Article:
Avian flu an expensive long-term emergency
More than $300 million required to fund FAO’s activities to control the disease
19 May 2006, Rome -- The current avian flu crisis is not only an immediate, short-term problem, it is likely to be a continuing emergency that will last several years, says Joseph Domenech, FAO’s Chief Veterinary Officer.
The prospect of a human pandemic aside, the damage the disease will cause to bird populations, and domestic poultry in particular, is tremendous, he warns. The knock-on effect on the poultry sector is enormous and it could deal a significant blow to local, national and regional economies.
At the local level, smallholder families dependent on chickens and other poultry for sustenance or livelihood face the prospect of losing their animals through death caused by disease or culling to prevent the disease spreading. In many countries, fear of infection is leading consumers to shy away from poultry, throwing the multimillion dollar industry into crisis.
FAO is concerned that international interest is focused almost exclusively on the possibility of avian flu hitting human populations to the neglect of its potentially devastating impact on poultry and other animals. This, argues Domenech, fails to recognize that the best way to protect people is to control and try to eradicate the disease in animals.
FAO is stressing that the international fight against avian flu must start with increased surveillance and monitoring of poultry and other animals, followed by rapid reporting of any outbreaks to the competent authorities and strict measures to limit the spread of the disease through the culling and secure disposal of sick animals and the control of movements of animals and products.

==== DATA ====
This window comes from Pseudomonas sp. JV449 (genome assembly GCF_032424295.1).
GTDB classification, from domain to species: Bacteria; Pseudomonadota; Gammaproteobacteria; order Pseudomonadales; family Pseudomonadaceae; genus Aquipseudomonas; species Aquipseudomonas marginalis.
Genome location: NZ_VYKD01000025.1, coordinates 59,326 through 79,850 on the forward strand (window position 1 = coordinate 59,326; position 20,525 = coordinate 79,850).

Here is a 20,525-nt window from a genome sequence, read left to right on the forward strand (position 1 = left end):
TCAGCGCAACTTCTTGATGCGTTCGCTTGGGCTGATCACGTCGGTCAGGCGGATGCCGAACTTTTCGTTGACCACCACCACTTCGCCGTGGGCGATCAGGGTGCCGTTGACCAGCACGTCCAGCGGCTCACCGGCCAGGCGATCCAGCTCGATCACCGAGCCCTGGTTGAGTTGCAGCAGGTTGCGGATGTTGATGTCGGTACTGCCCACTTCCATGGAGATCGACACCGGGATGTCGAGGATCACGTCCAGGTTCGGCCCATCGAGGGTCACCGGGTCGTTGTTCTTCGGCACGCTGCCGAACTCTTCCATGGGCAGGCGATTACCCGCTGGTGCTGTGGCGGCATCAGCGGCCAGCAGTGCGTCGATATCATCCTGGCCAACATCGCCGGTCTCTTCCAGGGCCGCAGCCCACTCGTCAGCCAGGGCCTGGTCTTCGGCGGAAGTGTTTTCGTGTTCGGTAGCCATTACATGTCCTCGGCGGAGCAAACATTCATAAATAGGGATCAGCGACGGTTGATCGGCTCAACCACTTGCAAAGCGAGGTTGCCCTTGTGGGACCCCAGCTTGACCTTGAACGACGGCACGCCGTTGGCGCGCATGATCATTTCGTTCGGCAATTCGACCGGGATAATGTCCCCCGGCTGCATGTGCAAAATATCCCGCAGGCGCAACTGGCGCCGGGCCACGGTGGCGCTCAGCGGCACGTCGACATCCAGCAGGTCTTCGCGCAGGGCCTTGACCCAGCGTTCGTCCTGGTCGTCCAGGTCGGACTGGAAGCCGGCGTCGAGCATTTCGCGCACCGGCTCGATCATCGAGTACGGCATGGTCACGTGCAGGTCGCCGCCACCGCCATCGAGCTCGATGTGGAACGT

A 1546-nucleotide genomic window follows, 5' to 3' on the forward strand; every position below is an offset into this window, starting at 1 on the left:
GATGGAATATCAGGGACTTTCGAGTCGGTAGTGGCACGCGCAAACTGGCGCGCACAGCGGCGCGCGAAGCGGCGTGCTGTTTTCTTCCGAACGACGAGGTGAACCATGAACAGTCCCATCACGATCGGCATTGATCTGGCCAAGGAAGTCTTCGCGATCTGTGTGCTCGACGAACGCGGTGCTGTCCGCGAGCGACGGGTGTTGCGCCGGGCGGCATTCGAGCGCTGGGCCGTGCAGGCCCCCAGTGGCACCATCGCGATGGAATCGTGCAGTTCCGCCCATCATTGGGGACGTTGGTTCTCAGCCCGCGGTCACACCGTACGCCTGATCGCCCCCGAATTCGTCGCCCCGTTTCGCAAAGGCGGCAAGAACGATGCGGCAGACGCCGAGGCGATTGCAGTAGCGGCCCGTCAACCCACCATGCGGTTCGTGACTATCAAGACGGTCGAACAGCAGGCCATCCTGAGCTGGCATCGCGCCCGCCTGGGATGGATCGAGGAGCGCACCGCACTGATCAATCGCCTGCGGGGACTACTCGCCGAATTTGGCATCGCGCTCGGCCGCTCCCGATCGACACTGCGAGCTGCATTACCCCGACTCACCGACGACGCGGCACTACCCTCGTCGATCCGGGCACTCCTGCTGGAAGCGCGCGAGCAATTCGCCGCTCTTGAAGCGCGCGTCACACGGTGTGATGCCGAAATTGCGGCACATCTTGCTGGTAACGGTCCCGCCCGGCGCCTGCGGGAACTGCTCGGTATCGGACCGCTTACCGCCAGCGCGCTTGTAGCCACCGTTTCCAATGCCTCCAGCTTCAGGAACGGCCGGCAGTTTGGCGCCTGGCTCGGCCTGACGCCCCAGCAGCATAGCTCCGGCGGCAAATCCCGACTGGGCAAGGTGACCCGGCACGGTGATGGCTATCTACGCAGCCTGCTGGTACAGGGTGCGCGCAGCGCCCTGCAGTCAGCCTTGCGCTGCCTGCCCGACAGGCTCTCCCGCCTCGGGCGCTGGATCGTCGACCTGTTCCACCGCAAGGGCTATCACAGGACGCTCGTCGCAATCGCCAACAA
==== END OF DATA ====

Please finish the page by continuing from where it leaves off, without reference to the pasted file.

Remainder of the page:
It is also urging farmers and traders, and all others who come into close contact with poultry, to be particularly careful about ensuring basic hygienic standards and to tighten up biosecurity on the farm. The movement of poultry to and from markets, and people involved in poultry production and marketing, are the main spreaders of the disease to previously unaffected areas.
The rapid spread of the disease means that FAO now needs $308 million for its contribution to the global programme for the progressive control of avian influenza over the next three years – more than twice the sum required a few months ago. To date, FAO has only received $71 million.
Of that total, the organization has spent over $20 million supplying goods and services to 87 countries: almost $10 million in laboratory and veterinary supplies and equipment; more than $6 million in human resources, including veterinarians and other experts; almost $1.5 million for training in laboratory, epidemiology and wildlife activities; over $500 000 for diagnostic reference and training, and epidemiological studies in the field; and $2 million for general operating expenses.
FAO and the World Organisation for Animal Health (OIE) are organizing an international scientific conference on avian influenza and wild birds from 30 to 31 May in Rome to try to understand better the role of wild birds in the transmission of avian flu.
As the lead UN agency on combating avian influenza in animals, FAO will participate in a high-level avian influenza conference in Vienna from 6 to 7 June. The meeting, called by the EU presidency (Austria), the US government, the World Bank and the government of China, will bring together donors, health and agriculture ministers and other officials in affected countries, as well as international veterinary and public health experts, to follow up on the pledges and commitments made in January at a donors conference in Beijing in support of international action against avian influenza. The case of Africa will be high on the meeting's agenda.
Information Officer, FAO
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